Tell Me About Apraxia, Part Three

Anna at the globe in Riverfront park

At the 2012 Oregon Apraxia Walk (Photo: Julia Ozab)

On October 12, we will participate in our third annual Walk for Children with Apraxia of Speech. For the last two weeks, and continuing today and next Tuesday, I am sharing information about this common childhood motor-speech delay along with personal stories of our experiences coping with Anna’s apraxia of speech. Today I post an open letter, similar to the one I posted last year at the Apraxia-KIDS blog. That letter was to one generous individual donor who chose to remain anonymous. This one is to anyone thinking about donating.

I appreciate you reading this post and I ask you to share it with others. And if—after reading this post—you decide that you want to help kids with apraxia of speech, please support us. We’re Team Anna (just like every year) and I ask you to make a donation and help us reach our goal. Thank you.

An Open Letter

To anyone considering a donation to an Apraxia Walk:

You may not think that one person can make a difference, but you can. Your contribution, however small, will be a big help to families like ours. Let me take a moment to tell you a little bit about one of the many kids you will be supporting.

Anna is an amazing girl. I know I’m biased since I’m her dad, but she really is. She is seven-and-a-half and she just started second grade. She loves to read, to swim, and to perform for anyone who’ll watch, or when she’s alone in front of a mirror. She wants to be an actress and I think she’ll be a good one. We’re looking into classes for next spring, after she turns eight.

But to act she has to be understood and that’s a challenge for her.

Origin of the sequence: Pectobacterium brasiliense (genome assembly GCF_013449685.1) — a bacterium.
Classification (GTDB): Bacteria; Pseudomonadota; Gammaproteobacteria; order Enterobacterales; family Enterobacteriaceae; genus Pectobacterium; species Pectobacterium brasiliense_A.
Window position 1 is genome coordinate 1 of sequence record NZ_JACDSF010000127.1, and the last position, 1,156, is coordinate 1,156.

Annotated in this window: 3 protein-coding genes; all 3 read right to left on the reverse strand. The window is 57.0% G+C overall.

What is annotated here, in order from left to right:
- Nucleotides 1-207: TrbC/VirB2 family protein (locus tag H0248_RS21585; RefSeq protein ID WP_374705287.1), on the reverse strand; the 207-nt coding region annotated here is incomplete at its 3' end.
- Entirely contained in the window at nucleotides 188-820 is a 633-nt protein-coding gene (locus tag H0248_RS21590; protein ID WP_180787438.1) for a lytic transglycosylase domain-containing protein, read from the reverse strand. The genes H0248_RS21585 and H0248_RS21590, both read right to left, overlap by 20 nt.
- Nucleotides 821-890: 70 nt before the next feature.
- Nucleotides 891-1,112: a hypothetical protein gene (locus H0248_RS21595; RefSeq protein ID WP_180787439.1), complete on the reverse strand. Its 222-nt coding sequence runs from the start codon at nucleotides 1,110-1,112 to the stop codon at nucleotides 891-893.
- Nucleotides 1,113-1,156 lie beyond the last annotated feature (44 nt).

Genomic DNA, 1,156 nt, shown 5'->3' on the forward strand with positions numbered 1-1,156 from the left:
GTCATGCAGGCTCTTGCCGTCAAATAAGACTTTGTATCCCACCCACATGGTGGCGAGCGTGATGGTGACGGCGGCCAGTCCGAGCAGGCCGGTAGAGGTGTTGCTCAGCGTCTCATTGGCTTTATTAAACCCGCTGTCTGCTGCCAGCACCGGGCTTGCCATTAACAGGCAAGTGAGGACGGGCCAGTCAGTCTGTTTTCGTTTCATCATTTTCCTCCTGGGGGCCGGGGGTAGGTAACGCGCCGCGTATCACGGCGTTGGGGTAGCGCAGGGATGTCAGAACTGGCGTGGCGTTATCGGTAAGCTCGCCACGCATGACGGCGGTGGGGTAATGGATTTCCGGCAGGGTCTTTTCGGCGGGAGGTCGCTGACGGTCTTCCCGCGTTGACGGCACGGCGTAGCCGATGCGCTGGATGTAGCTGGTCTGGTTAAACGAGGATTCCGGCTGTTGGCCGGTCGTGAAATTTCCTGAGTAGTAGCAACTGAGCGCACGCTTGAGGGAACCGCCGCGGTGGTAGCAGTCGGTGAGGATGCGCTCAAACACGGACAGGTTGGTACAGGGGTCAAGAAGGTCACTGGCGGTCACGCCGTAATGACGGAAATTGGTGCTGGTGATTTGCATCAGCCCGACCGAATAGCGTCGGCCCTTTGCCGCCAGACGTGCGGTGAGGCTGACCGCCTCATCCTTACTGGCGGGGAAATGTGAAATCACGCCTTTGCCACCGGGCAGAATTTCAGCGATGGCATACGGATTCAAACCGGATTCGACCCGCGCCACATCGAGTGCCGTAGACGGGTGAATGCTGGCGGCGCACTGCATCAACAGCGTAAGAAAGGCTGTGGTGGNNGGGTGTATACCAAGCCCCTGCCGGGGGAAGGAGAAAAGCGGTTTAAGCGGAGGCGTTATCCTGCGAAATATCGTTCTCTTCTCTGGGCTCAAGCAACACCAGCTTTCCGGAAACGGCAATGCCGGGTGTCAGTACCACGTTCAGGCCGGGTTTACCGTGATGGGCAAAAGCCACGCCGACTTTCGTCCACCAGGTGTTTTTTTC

Three-year-old Anna at Hendricks Park, May 2009

Photo: Julia Ozab (2009)

At two-and-a-half years old she was diagnosed with Childhood Apraxia of Speech. CAS is a motor-speech disorder where her brain knows what to say but the mouth can’t keep up. It’s a spectrum disorder—some kids don’t talk at all while others talk non-stop but can’t be understood. Anna was in the latter category. She still is, but thanks to almost four years of intensive speech therapy, we now understand her most of the time. She’s not done yet, but she’s come a long way.

Speech therapy has made a huge difference in her life and we are grateful to all the speech language pathologists (SLPs) she has worked with over the last few years. SLPs undergo intensive training in order to work with children with CAS, and CASANA helps fund some of that training. They also fund research, scholarships, iPad app development, and outreach to over 350,000 people each year through, the Apraxia-KIDS blog, and social media sites like Facebook and Twitter. None of this would be possible without donations like yours.

Every year, kids with Apraxia and their families participate in walks across the country to raise money and awareness. Two years ago, we participated in the first annual Oregon Walk for Children with Apraxia of Speech. It was a small but dedicated collection of families, and we have grown in number each year.

Anna has pitched in too. Last year, she saved change from household chores in a special Apraxia piggy bank, set up a lemonade stand during a church garage sale, and contributed half of the money she made selling her pre-school aged toys in the same sale. She raised $50, which we matched to bring her total contribution to $100.

She skipped the lemonade stand this year, but she’s been saving chore money since the last walk ended and once again—before anyone else on our team—she has reached her personal goal of $100. We are so proud of her.

It’s been said by many people that the greatest testimony to a person’s character is what he or she does when no one is looking. Any contribution, however big or small it may seem to you, will make a difference in the lives of kids like Anna. Those kids will never know you, but they and their families will be grateful for your help.


David, Julia, and Anna Ozab, on behalf of all apraxia families.

3 thoughts on “Tell Me About Apraxia, Part Three

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